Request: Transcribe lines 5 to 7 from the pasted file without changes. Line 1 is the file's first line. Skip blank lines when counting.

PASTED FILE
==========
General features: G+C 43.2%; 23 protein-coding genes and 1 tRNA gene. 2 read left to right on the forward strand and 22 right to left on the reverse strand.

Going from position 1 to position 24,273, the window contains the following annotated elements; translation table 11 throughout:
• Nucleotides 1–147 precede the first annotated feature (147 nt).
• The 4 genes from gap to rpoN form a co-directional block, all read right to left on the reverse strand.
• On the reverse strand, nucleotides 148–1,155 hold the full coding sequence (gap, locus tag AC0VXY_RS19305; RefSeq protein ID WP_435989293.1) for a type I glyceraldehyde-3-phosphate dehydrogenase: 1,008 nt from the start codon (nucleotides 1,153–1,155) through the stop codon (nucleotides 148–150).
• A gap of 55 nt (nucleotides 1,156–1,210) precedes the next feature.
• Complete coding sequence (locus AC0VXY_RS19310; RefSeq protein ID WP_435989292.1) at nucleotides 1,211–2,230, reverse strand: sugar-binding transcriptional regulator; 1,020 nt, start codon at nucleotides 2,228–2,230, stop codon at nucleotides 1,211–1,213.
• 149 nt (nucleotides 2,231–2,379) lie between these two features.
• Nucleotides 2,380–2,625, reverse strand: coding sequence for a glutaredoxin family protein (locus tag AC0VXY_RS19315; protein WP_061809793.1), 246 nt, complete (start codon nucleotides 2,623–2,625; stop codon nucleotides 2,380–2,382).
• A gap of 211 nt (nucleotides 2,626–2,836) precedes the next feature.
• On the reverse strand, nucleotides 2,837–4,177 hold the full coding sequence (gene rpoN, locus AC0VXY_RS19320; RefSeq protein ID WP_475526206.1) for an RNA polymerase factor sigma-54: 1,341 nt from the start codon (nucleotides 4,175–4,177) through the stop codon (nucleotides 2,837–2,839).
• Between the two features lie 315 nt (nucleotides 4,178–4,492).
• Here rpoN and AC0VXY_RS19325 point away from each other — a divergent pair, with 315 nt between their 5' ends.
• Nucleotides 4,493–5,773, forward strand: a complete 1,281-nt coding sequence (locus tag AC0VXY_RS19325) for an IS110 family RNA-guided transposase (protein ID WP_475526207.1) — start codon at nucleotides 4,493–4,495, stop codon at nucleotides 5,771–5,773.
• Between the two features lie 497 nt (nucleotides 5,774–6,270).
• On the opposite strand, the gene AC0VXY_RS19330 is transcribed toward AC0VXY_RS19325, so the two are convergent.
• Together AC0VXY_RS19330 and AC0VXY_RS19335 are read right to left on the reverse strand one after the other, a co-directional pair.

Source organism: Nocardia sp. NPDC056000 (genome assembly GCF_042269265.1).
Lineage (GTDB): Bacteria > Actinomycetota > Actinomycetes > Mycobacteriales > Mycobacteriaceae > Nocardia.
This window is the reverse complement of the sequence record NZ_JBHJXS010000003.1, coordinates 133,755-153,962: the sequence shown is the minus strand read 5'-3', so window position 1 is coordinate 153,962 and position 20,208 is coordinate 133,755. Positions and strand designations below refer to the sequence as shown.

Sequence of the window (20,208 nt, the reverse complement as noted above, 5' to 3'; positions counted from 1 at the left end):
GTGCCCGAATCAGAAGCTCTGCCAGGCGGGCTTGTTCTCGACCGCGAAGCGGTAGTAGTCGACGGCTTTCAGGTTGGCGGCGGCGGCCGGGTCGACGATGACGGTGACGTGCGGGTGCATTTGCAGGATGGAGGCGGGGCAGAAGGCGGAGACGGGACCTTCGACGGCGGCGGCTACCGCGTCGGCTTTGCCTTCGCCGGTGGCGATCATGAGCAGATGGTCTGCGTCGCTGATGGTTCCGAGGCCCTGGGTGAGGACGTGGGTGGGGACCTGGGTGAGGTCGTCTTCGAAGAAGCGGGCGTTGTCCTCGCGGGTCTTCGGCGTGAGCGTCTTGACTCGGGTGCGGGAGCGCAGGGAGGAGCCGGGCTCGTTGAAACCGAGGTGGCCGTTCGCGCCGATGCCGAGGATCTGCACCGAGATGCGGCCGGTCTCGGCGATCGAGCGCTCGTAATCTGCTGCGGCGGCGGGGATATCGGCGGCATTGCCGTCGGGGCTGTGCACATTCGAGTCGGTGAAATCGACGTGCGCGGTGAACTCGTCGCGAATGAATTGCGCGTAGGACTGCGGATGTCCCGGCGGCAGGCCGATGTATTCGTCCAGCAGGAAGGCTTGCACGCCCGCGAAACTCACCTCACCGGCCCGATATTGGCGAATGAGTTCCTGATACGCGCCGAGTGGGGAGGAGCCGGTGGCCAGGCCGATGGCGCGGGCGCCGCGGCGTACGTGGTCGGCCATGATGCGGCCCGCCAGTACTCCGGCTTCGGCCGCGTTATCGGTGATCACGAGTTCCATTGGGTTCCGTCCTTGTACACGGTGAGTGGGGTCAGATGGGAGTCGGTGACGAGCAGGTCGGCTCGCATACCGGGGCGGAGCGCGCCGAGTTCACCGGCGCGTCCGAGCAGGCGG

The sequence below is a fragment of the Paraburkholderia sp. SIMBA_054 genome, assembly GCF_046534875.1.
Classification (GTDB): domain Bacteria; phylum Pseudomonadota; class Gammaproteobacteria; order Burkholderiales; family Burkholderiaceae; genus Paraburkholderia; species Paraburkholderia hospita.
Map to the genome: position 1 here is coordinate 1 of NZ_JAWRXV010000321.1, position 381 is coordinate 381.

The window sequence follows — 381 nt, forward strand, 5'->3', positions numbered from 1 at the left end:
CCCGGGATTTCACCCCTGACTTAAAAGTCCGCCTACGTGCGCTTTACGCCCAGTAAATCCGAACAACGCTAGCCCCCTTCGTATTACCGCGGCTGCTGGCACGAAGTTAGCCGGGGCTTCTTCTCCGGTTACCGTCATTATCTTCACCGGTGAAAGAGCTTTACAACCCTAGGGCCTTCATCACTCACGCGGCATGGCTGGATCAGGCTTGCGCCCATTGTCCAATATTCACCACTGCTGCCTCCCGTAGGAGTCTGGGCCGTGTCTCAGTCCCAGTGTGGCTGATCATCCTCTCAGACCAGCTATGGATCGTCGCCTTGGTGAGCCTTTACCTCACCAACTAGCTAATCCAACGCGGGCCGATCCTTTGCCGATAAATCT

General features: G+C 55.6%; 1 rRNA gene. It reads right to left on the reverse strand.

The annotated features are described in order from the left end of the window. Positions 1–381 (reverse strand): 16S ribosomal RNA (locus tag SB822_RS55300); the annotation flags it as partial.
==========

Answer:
• On the reverse strand, nucleotides 148–1,155 hold the full coding sequence (gap, locus tag AC0VXY_RS19305; RefSeq protein ID WP_435989293.1) for a type I glyceraldehyde-3-phosphate dehydrogenase: 1,008 nt from the start codon (nucleotides 1,153–1,155) through the stop codon (nucleotides 148–150).
• A gap of 55 nt (nucleotides 1,156–1,210) precedes the next feature.
• Complete coding sequence (locus AC0VXY_RS19310; RefSeq protein ID WP_435989292.1) at nucleotides 1,211–2,230, reverse strand: sugar-binding transcriptional regulator; 1,020 nt, start codon at nucleotides 2,228–2,230, stop codon at nucleotides 1,211–1,213.